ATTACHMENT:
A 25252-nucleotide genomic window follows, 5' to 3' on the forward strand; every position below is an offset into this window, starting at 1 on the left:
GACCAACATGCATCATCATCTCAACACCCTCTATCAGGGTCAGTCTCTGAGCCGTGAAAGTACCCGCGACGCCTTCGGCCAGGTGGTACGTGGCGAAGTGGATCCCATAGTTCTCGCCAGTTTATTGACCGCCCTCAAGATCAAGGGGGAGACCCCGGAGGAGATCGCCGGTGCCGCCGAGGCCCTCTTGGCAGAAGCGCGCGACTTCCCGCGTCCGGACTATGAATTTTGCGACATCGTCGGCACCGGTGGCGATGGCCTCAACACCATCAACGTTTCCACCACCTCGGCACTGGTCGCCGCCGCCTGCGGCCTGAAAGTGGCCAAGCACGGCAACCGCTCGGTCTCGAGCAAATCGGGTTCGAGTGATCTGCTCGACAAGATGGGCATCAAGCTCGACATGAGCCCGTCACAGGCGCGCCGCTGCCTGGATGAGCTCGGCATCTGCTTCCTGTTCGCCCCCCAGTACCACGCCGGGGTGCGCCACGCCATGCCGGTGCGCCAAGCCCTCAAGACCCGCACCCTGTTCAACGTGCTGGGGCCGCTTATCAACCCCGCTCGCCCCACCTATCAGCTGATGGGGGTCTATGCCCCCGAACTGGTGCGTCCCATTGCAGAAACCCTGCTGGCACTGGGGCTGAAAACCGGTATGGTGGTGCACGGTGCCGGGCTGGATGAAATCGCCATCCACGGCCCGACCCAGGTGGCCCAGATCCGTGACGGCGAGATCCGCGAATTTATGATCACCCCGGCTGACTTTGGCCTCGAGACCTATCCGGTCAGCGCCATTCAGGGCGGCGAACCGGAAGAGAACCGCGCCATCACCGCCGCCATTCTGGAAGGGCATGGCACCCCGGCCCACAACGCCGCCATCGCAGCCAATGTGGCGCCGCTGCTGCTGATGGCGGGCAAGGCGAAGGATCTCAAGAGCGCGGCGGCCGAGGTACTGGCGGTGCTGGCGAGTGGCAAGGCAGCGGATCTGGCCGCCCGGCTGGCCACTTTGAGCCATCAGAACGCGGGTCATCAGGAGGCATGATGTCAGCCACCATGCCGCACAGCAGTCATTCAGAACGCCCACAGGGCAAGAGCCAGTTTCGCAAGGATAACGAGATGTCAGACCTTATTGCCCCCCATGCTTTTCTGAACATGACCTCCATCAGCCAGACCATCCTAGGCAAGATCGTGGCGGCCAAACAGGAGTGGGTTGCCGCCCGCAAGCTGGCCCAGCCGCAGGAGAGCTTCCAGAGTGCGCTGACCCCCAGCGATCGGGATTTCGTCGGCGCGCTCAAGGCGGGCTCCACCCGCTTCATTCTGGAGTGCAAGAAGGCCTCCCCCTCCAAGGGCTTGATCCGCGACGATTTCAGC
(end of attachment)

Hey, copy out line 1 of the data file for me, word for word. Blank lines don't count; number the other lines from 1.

A 25252-nucleotide genomic window follows, 5' to 3' on the forward strand; every position below is an offset into this window, starting at 1 on the left: